Wikipedia talk:Manual of Style/Icons

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WikiProject Manual of Style
WikiProject icon This page falls within the scope of WikiProject Manual of Style, a drive to identify and address contradictions and redundancies, improve language, and coordinate the pages that form the MoS guidelines.

RfC on a flag-icon-using talkpage banner[edit]

FYI: Pointer to relevant discussion elsewhere

Please comment pro or con at WT:Manual of Style#Proposal to deprecate Template:English variant notice.  — SMcCandlish ¢ ≽ʌⱷ҅ʌ≼  12:09, 19 June 2015 (UTC)

And what does this have to do with icons?Tvx1 12:24, 19 June 2015 (UTC)
I know the heading was very unclear on this, but between "RfC on a" and "-using talkpage banner" I secretly hid the words "flag-icon"  — SMcCandlish ¢ ≽ʌⱷ҅ʌ≼  06:14, 23 July 2015 (UTC)

Icon-like templates at TfD[edit]

FYI: Link to relevant discussion elsewhere.

While more the purview of MOS:TM, this multi-template TfD is liable to be of interest to those who care, pro or con, about inline use of graphical and typographical effects: Wikipedia:Templates for discussion/Log/2015 June 25#Templates: TeX, LaTeX, LaTeX2e.  — SMcCandlish ¢ ≽ʌⱷ҅ʌ≼  14:22, 25 June 2015 (UTC)

More decoration worth considering: Military insignia in infoboxes[edit]

So, does it really help the reader to have things like shoulder insignia in infoboxes of military biographical subjects? See, e.g., Vasili Arkhipov. We have much smaller icons for US ranks, e.g. at Douglas MacArthur and Colin Powell, though I'm skeptical these are useful either. I'm sure WP:MILHIST loves them, but I'm skeptical there's any reader-level utility. These are articles on individual human beings, not ranks; we have Vice admiral#Gallery, etc., for a reason. No comment on the military flags used in these infoboxes; that's a worm can that's been opened repeatedly already.  — SMcCandlish ¢ ≽ʌⱷ҅ʌ≼  20:17, 26 June 2015 (UTC)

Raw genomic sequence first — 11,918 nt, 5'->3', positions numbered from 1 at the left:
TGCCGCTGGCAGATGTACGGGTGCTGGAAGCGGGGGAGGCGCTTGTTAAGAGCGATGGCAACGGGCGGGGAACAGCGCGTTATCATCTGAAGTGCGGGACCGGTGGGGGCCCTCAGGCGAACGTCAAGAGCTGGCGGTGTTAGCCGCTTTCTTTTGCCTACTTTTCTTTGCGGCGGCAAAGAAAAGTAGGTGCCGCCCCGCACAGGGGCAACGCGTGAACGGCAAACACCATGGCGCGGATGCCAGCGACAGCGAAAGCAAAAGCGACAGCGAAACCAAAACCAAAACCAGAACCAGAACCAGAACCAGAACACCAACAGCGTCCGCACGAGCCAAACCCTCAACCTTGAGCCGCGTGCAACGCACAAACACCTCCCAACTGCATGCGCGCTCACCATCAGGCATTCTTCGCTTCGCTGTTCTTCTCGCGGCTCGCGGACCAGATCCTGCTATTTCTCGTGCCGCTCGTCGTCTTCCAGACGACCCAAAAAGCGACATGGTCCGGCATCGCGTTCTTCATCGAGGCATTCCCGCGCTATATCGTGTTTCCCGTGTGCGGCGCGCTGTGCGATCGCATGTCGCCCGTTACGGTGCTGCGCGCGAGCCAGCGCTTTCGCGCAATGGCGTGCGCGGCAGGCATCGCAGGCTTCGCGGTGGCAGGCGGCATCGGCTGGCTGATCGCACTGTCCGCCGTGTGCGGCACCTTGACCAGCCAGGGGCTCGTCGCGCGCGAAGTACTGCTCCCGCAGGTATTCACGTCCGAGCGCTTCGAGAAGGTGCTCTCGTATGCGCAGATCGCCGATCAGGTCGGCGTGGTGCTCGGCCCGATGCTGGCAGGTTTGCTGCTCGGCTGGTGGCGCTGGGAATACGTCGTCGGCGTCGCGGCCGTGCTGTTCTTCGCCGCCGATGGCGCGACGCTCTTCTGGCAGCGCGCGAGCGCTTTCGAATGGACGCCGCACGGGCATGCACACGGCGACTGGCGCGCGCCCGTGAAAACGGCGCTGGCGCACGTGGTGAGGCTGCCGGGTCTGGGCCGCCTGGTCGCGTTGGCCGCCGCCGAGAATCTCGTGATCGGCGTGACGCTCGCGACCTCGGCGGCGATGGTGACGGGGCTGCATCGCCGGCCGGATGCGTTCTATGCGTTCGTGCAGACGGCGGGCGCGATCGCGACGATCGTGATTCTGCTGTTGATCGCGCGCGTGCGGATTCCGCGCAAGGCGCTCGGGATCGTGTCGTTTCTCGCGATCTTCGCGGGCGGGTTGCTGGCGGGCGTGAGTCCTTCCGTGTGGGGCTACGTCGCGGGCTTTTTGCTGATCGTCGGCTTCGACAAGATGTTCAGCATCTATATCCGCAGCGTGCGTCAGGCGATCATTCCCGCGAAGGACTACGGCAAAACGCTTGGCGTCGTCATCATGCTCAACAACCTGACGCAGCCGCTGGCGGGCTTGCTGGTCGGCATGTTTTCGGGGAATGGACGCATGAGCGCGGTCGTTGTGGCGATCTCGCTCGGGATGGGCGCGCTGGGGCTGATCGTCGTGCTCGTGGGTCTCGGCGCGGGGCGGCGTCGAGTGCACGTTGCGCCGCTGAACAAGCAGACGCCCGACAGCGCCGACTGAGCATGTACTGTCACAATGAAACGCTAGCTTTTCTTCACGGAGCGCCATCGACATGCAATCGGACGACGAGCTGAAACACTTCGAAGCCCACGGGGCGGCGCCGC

Sport season articles and flag use for club nationality[edit]

In football club season articles such as the Machester City 2015-16 season, flags are being used to denote a country in which a club usually plays there football. This is being done in both friendlies and in European competition sections. In friendly matches clubs are not representing a country so the flags are not indicating nationality or being representative. They are only being used to indicate where a team usually play, in most cases in friendlies these matches aren't even being played in that country. It is my believe this is against the spirit of the mos flag policy. The flag is being used instead of text where text would be sufficient. It is different for the European competitions because the club would be representing that nationality as part of a limited number of places. Flags are widely being misused in sports articles not just football and it's about time sports complied more fully. Blethering Scot 17:03, 5 July 2015 (UTC)

I don't see any flags for matchups in that article, so I don't really understand why you are complaining. Tvx1 17:17, 5 July 2015 (UTC)
The dramah seems to be at 2015–16 Manchester City F.C. season, not the United article to which the OP has, for some reason, provided a link. Bretonbanquet (talk) 17:21, 5 July 2015 (UTC)
Ooops. Its not just that article. Its every club season article. Friendlies are non competitive and the club is not representing England in a non competitive friendly, nor is England a club's nationality they just play there. There is nothing that the flag does that text cannot. Competitive international matches are different in that, in those cases the club is representing the country. Sports articles seem to skirt the lines of mos flag on a lot of occasions. This is definitely something that needs proper clairification.Blethering Scot 17:40, 5 July 2015 (UTC)
@Bretonbanquet: Actually no oooops, it wasnt actually me that provided the link [1]. I never provided one.Blethering Scot 17:45, 5 July 2015 (UTC)
So it seems! @Tvx1:, I find you guilty... etc ;) Bretonbanquet (talk) 17:48, 5 July 2015 (UTC)
Incidentally, I agree that no flags are required for friendlies. There are generally too many flags used in football as it is, as far as I can see. Bretonbanquet (talk) 17:56, 5 July 2015 (UTC)
Hence why I scratched my comment. I made a mistake. Tvx1 18:03, 5 July 2015 (UTC)
  • I agree that the use of flags in that instance is not useful and a needless distraction. I would only include flags when there is a link to the club competing and the nation (e.g. having qualified on a national basis, or being a direct representative of that nation. Friendlies don't take that form in any instance. SFB 01:04, 6 July 2015 (UTC)